If you have been recently diagnosed with a ruptured eardrum, you know how painful it can be, especially during the night, when you’re trying to get a good night’s sleep.
Resting in the most safe and comfortable position is essential to ensure that the healing process is not impeded and that further harm is avoided.
In this guide, we will discuss what are the safest positions to sleep on, when you have a ruptured eardrum.
What is a Ruptured Eardrum?
A perforated (burst) eardrum is an eardrum with a hole or rupture. As a result, the person can experience temporary hearing loss, but in more extreme cases permanent hearing loss is also possible.
Ear infections, sudden changes in pressure, and injuries caused by inserting objects into the ear can all cause damage to the eardrum.
A raptured eardrum typically resolves on its own within two months, but in some cases antibiotics may be necessary.
How to Sleep with a Ruptured Eardrum?
When something influences your health or alters your routine, it can have an effect on your sleep. Particularly if you are a side sleeper, you may be unsure of what position is safe to sleep on. We’ve got some advice for you.
1. Sleeping on your side (with ruptured ear facing up)
If only one eardrum has been damaged, then you can sleep on your side with the ruptured ear facing up.
Most likely you’ll rotate in your sleep, but the pain will awaken you.
Make sure you have the return to your original position and resume snoozing.
2. Sleeping on your back
The best sleeping position for a ruptured eardrum is on your back, as this position protects the eardrum and reduces the risk of further injury.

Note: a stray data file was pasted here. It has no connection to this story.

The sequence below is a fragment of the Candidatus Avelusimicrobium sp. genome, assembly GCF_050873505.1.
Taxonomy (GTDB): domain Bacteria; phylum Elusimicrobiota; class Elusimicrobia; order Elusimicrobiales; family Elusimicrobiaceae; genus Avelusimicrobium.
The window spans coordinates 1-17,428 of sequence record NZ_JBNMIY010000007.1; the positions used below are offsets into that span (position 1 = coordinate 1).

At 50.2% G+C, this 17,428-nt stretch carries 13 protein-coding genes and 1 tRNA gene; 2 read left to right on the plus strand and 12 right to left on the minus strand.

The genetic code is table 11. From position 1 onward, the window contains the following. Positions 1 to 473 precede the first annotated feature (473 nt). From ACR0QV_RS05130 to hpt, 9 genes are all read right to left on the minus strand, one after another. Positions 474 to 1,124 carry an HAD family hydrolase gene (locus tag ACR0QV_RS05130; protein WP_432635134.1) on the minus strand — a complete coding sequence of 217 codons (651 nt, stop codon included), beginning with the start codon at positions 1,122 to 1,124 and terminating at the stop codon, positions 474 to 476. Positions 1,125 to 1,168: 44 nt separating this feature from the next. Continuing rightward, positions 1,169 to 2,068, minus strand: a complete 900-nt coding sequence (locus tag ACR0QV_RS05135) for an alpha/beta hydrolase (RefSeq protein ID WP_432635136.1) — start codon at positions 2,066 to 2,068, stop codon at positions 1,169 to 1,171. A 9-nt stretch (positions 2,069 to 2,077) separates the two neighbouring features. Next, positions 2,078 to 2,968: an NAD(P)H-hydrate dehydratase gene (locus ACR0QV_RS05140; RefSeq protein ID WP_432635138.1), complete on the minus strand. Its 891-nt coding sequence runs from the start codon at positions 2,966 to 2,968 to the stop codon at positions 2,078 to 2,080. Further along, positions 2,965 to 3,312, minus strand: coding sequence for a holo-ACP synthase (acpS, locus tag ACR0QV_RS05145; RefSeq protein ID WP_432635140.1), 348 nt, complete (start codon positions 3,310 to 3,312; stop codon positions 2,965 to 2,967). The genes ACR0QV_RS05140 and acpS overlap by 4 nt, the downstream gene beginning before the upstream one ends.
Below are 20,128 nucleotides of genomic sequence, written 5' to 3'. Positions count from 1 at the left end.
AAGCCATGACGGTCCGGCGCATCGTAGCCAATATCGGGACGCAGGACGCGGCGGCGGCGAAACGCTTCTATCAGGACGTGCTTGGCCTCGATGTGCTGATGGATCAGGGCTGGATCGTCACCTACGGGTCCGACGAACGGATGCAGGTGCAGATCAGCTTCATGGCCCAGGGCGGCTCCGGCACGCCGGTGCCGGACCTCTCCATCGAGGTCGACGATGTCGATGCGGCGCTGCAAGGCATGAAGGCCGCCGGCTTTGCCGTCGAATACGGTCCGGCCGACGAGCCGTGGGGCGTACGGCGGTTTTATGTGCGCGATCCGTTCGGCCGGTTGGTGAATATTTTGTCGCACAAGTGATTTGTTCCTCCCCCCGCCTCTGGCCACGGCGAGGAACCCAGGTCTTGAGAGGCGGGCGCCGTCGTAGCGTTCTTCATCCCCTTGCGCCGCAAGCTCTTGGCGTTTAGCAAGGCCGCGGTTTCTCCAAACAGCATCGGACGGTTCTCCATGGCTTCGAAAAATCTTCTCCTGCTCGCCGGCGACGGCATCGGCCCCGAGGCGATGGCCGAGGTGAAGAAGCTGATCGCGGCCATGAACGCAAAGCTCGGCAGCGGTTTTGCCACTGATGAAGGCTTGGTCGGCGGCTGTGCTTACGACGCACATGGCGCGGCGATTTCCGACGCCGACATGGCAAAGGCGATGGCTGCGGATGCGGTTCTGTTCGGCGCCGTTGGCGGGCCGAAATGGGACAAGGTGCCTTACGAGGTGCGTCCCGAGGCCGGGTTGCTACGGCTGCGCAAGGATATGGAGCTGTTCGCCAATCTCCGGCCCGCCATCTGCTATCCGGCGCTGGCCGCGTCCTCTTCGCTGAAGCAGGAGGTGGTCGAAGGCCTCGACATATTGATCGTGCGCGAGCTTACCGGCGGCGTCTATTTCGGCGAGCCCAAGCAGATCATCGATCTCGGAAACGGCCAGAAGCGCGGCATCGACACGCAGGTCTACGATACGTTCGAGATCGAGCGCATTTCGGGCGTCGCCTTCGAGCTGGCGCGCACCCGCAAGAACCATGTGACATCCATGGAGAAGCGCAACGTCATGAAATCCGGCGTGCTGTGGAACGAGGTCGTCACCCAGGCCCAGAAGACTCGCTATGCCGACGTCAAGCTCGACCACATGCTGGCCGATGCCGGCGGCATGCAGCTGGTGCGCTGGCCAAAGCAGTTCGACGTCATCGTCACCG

Do not expect to fall asleep on your back immediately, especially if this is not one of your favourite positions.
Ensure you have the proper pillow for resting on your back. If you have a hard time falling asleep, check out our guide “Does Horlicks Help You Sleep?”
3. Keep your head elevated
When you have an ear infection, you must sleep with your head elevated so that the ear can discharge freely.
Sleeping with your head elevated is an effective method if the ruptured eardrum was caused by an ear infection.
You do not want pressure to continue to build up and cause discomfort in the middle ear.
Symptoms of a Ruptured Eardrum
There are a number of symptoms that may accompany a ruptured eardrum. Dizziness, hearing loss, tinnitus, ear pain and discomfort, and mucus or fluid draining from the ear are among the most common symptoms.
It is essential to remember that a ruptured eardrum should not cause any pain or distress. If you are experiencing aural pain or discomfort, you should seek medical attention immediately.
In some instances, a ruptured eardrum may result in temporary hearing loss. Generally, this is temporary and will go away by itself within a few days.
When to See a Doctor?
Typically, a ruptured eardrum will heal on its own within a few weeks. However, it is crucial to consult a healthcare professional in order to determine the extent of the harm and obtain treatment recommendations.
In some cases, antibiotics may be prescribed to prevent infection, while in more severe cases, surgery may be required.
Your physician will advise you to avoid having water entering the ear while it is healing.
Additionally, he or she may recommend that you place a large cotton ball in your outer ear while showering or shampooing your hair.
Swimming should be avoided until the eardrum has recovered.
As already discussed in this guide, when coping with a ruptured eardrum, it is best to sleep on the side opposite the affected ear or on your back in order to reduce pressure and the risk of further damage.